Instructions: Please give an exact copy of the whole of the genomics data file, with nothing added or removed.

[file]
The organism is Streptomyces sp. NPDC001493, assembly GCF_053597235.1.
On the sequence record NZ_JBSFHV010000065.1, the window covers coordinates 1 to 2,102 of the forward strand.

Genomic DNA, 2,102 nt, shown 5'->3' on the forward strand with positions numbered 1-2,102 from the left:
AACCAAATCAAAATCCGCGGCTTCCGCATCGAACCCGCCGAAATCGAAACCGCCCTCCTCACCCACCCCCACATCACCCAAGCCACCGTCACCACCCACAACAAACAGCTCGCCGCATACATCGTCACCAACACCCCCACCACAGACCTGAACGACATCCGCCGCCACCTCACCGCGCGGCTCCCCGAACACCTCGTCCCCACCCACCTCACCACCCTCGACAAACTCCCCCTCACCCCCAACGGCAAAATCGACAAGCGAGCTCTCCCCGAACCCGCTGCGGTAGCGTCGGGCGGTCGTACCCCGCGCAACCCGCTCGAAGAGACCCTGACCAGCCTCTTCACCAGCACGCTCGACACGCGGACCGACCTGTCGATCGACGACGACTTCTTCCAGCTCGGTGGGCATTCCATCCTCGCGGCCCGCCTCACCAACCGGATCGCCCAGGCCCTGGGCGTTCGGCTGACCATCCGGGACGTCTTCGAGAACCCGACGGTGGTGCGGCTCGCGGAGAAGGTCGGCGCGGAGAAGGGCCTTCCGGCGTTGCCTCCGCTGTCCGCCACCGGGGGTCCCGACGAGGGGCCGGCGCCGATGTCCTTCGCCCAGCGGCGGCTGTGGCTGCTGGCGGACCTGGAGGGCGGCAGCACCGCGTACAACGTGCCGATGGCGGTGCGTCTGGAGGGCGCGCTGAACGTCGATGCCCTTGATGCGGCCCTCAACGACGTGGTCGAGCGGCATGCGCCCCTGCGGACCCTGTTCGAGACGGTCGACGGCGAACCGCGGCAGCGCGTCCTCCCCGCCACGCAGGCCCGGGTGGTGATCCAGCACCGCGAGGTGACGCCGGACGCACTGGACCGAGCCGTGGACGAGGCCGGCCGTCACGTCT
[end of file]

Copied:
The organism is Streptomyces sp. NPDC001493, assembly GCF_053597235.1.
On the sequence record NZ_JBSFHV010000065.1, the window covers coordinates 1 to 2,102 of the forward strand.

Genomic DNA, 2,102 nt, shown 5'->3' on the forward strand with positions numbered 1-2,102 from the left:
AACCAAATCAAAATCCGCGGCTTCCGCATCGAACCCGCCGAAATCGAAACCGCCCTCCTCACCCACCCCCACATCACCCAAGCCACCGTCACCACCCACAACAAACAGCTCGCCGCATACATCGTCACCAACACCCCCACCACAGACCTGAACGACATCCGCCGCCACCTCACCGCGCGGCTCCCCGAACACCTCGTCCCCACCCACCTCACCACCCTCGACAAACTCCCCCTCACCCCCAACGGCAAAATCGACAAGCGAGCTCTCCCCGAACCCGCTGCGGTAGCGTCGGGCGGTCGTACCCCGCGCAACCCGCTCGAAGAGACCCTGACCAGCCTCTTCACCAGCACGCTCGACACGCGGACCGACCTGTCGATCGACGACGACTTCTTCCAGCTCGGTGGGCATTCCATCCTCGCGGCCCGCCTCACCAACCGGATCGCCCAGGCCCTGGGCGTTCGGCTGACCATCCGGGACGTCTTCGAGAACCCGACGGTGGTGCGGCTCGCGGAGAAGGTCGGCGCGGAGAAGGGCCTTCCGGCGTTGCCTCCGCTGTCCGCCACCGGGGGTCCCGACGAGGGGCCGGCGCCGATGTCCTTCGCCCAGCGGCGGCTGTGGCTGCTGGCGGACCTGGAGGGCGGCAGCACCGCGTACAACGTGCCGATGGCGGTGCGTCTGGAGGGCGCGCTGAACGTCGATGCCCTTGATGCGGCCCTCAACGACGTGGTCGAGCGGCATGCGCCCCTGCGGACCCTGTTCGAGACGGTCGACGGCGAACCGCGGCAGCGCGTCCTCCCCGCCACGCAGGCCCGGGTGGTGATCCAGCACCGCGAGGTGACGCCGGACGCACTGGACCGAGCCGTGGACGAGGCCGGCCGTCACGTCT